CALCRIM No. 3475. Right to Eject Trespasser From Real Property

Judicial Council of California Criminal Jury Instructions (2023 edition)

Download PDF
3475.Right to Eject Trespasser From Real Property
The (owner/lawful occupant) of a (home/property) may request that a
trespasser leave the (home/property). If the trespasser does not leave
within a reasonable time and it would appear to a reasonable person
that the trespasser poses a threat to (the (home/property)/ [or] the
(owner/ [or] occupants), the (owner/lawful occupant) may use reasonable
force to make the trespasser leave.
Reasonable force means the amount of force that a reasonable person in
the same situation would believe is necessary to make the trespasser
[If the trespasser resists, the (owner/lawful occupant) may increase the
amount of force he or she uses in proportion to the force used by the
trespasser and the threat the trespasser poses to the property.]
When deciding whether the defendant used reasonable force, consider all
the circumstances as they were known to and appeared to the defendant
and consider what a reasonable person in a similar situation with similar
knowledge would have believed. If the defendant’s beliefs were
reasonable, the danger does not need to have actually existed.
The People have the burden of proving beyond a reasonable doubt that
the defendant used more force than was reasonable. If the People have
not met this burden, you must find the defendant not guilty of
<insert crime>.
New January 2006; Revised April 2008
Instructional Duty
The court must instruct on a defense when the defendant requests it and there is
substantial evidence supporting the defense. The court has a sua sponte duty to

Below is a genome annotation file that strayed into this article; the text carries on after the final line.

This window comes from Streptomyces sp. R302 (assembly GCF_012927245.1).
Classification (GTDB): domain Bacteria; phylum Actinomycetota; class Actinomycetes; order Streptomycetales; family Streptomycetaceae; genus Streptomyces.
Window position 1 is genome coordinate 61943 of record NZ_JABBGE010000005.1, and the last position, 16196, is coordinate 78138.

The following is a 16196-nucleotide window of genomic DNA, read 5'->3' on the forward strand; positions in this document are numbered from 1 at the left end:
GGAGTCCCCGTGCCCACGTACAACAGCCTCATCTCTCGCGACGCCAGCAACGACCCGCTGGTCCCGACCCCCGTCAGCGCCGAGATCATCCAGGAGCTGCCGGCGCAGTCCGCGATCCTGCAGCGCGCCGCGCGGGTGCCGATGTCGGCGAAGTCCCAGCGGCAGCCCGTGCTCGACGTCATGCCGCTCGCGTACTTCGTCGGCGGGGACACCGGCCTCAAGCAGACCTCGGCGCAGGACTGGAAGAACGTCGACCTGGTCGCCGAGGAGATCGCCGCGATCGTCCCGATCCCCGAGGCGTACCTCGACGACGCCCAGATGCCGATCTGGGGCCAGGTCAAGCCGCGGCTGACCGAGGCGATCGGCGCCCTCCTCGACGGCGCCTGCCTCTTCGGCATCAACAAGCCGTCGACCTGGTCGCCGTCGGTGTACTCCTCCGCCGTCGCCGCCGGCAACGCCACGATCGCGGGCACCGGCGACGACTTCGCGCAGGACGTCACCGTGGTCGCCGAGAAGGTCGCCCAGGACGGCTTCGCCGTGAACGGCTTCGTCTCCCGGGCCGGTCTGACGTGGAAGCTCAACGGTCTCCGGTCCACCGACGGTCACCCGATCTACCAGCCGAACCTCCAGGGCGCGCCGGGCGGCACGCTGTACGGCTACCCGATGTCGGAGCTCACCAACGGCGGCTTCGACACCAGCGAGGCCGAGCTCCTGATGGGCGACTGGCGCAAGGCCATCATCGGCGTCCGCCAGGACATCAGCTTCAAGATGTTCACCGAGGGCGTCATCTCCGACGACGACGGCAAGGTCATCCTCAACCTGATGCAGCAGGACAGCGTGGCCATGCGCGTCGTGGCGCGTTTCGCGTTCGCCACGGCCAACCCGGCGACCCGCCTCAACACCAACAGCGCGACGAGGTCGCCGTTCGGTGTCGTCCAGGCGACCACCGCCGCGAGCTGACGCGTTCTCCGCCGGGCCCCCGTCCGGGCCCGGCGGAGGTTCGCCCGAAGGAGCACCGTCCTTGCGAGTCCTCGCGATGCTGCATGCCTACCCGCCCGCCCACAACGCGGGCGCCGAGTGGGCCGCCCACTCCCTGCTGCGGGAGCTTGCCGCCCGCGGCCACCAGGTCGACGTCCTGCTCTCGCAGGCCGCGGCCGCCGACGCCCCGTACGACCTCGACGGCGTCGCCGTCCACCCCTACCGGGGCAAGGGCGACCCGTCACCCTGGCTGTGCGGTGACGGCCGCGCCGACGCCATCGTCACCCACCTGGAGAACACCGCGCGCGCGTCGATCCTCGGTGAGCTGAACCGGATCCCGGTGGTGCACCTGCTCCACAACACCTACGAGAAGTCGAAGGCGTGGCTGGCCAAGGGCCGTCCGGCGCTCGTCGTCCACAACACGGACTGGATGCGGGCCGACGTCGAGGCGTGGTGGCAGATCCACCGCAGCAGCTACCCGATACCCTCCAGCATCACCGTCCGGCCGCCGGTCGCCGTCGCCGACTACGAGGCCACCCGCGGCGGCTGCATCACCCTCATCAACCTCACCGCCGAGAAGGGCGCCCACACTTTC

instruct on a defense if there is substantial evidence supporting it and either the
defendant is relying on it or it is not inconsistent with the defendant’s theory of the
When the court concludes that the defense is supported by substantial evidence and
is inconsistent with the defendant’s theory of the case, however, it should ascertain
whether defendant wishes instruction on this alternate theory. (People v. Gonzales
(1999) 74 Cal.App.4th 382, 389-390 [88 Cal.Rptr.2d 111]; People v. Breverman
(1998) 19 Cal.4th 142, 157 [77 Cal.Rptr.2d 870, 960 P.2d 1094].)
Substantial evidence means evidence of a defense, which, if believed, would be
sufficient for a reasonable jury to find a reasonable doubt as to the defendant’s guilt.
(People v. Salas (2006) 37 Cal.4th 967, 982-983 [38 Cal.Rptr.3d 624, 127 P.3d 40].)
Related Instructions
CALCRIM No. 3476, Right to Defend Real or Personal Property.
CALCRIM No. 3477, Presumption That Resident Was Reasonably Afraid of Death
or Great Bodily Injury.
CALCRIM No. 506, Justifiable Homicide: Defending Against Harm to Person
Within Home or on Property.
Instructional Requirements. See People v. Corlett (1944) 67 Cal.App.2d 33,
51-52 [153 P.2d 595]; People v. Teixeira (1899) 123 Cal. 297, 298-299 [55 P.
988]; Civ. Code, § 50.
Burden of Proof. See Boyer v. Waples (1962) 206 Cal.App.2d 725, 727 [24
Cal.Rptr. 192] [civil action].
Negating Self-Defense Claim
The right to defend one’s home may negate a defendant’s claim of imperfect self-
defense, as held in People v. Watie (2002) 100 Cal.App.4th 866, 878 [124
Cal.Rptr.2d 258]:
[T]he right of a victim to defend himself and his property is a relevant
consideration in determining whether a defendant may prevail when he seeks to
negate malice aforethought by asserting the affirmative defense of imperfect
self-defense . . . [¶] . . . If [the victim] had a right to use force to defend
himself in his home, then defendant had no right of self-defense, imperfect, or
1 Witkin & Epstein, California Criminal Law (4th ed. 2012) Defenses, § 88.
3 Millman, Sevilla & Tarlow, California Criminal Defense Practice, Ch. 73,
Defenses and Justifications, §§ 73.11[1], 73.13[2] (Matthew Bender).

© Judicial Council of California.